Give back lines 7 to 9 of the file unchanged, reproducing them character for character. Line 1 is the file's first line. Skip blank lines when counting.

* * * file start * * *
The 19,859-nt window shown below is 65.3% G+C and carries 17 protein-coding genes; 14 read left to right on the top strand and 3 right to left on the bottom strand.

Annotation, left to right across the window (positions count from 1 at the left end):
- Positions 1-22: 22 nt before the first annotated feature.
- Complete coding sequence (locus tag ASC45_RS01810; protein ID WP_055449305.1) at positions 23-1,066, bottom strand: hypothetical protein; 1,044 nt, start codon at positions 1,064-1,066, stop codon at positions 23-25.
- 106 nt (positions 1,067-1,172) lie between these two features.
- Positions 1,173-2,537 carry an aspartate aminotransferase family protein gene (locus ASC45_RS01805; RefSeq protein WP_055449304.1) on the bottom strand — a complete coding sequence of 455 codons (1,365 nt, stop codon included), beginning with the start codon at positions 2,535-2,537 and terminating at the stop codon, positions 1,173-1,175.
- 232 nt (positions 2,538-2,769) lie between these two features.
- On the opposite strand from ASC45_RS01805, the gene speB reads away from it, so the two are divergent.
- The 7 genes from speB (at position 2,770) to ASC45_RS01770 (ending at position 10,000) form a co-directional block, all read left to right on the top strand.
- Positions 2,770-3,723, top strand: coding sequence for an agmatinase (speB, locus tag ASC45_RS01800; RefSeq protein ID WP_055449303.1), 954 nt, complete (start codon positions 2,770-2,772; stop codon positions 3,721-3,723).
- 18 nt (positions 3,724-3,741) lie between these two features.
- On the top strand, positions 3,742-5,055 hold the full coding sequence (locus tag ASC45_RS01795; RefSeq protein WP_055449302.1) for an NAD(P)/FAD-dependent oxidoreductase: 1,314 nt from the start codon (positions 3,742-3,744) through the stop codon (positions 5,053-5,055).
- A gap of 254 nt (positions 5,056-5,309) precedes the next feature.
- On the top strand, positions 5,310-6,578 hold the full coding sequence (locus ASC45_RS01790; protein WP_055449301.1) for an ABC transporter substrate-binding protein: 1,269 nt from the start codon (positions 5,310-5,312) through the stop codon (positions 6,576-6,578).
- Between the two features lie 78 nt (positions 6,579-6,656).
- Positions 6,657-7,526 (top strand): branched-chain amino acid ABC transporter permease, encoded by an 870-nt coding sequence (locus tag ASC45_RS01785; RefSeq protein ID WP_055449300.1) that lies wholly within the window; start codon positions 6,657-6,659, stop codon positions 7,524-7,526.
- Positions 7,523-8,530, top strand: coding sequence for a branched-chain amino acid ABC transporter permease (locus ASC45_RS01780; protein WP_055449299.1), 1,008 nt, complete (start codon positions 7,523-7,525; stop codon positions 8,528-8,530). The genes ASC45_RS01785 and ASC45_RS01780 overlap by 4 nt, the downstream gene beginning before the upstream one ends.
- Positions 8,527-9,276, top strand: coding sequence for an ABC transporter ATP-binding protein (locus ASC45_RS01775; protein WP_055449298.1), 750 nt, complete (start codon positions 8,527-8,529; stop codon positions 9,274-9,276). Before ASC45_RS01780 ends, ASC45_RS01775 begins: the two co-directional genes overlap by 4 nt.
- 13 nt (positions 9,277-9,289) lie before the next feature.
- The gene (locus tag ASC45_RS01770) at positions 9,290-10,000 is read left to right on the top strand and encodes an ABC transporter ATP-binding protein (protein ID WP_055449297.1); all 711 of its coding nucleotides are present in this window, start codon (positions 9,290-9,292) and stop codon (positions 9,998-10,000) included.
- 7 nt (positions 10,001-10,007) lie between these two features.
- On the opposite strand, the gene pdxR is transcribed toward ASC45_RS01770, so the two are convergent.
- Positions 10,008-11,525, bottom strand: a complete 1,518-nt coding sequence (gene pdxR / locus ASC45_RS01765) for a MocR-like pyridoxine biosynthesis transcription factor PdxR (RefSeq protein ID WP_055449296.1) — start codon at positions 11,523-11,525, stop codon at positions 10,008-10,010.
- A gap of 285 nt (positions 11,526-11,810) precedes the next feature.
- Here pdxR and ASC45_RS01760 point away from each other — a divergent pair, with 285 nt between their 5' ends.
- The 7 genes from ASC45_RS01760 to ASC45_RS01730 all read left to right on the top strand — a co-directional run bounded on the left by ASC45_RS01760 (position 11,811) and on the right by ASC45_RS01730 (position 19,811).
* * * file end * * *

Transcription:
- 232 nt (positions 2,538-2,769) lie between these two features.
- On the opposite strand from ASC45_RS01805, the gene speB reads away from it, so the two are divergent.
- The 7 genes from speB (at position 2,770) to ASC45_RS01770 (ending at position 10,000) form a co-directional block, all read left to right on the top strand.